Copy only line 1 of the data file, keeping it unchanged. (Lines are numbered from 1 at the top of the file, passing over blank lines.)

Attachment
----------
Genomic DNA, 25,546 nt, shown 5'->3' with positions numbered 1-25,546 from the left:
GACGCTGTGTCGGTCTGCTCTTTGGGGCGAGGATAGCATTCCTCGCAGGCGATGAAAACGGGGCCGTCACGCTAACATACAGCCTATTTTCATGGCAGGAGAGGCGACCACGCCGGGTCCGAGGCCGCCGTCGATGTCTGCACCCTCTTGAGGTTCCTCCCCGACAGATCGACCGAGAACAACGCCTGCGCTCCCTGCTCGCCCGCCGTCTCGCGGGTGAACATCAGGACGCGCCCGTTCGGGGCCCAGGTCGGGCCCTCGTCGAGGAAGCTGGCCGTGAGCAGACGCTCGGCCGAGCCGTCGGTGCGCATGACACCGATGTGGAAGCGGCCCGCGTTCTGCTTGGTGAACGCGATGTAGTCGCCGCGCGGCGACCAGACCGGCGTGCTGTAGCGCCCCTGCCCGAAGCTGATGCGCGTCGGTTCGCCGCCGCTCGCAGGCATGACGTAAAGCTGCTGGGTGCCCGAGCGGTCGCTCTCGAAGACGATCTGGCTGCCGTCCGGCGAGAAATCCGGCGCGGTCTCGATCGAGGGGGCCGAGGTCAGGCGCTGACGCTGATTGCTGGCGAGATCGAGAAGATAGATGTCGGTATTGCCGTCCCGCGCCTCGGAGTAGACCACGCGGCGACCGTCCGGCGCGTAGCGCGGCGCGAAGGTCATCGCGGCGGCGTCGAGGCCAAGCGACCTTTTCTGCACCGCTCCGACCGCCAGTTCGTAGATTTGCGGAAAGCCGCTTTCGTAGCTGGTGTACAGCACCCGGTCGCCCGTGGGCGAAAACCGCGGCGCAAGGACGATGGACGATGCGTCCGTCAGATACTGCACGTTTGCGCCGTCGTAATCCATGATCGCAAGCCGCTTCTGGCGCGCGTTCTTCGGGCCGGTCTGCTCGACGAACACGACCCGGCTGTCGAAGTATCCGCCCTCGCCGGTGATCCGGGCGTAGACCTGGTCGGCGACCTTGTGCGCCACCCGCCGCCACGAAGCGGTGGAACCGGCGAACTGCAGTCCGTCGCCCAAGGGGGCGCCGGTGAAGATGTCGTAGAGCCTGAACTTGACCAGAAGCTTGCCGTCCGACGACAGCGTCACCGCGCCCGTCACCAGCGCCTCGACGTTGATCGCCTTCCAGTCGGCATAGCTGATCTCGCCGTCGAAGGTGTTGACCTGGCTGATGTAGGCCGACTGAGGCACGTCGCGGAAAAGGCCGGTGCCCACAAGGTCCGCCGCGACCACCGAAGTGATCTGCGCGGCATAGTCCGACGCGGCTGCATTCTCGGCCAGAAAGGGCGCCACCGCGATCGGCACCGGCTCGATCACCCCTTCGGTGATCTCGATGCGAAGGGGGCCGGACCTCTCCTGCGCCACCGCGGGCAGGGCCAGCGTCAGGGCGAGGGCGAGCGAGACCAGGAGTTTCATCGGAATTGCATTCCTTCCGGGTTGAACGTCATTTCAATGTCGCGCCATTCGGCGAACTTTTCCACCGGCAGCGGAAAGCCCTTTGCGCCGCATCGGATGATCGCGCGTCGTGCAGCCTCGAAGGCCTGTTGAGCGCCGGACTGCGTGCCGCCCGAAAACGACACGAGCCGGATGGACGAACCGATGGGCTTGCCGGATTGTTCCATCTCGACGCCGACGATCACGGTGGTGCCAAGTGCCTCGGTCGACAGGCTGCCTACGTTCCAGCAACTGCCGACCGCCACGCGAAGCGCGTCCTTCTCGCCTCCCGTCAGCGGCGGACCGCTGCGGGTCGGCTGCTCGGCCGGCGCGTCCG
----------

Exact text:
Genomic DNA, 25,546 nt, shown 5'->3' with positions numbered 1-25,546 from the left: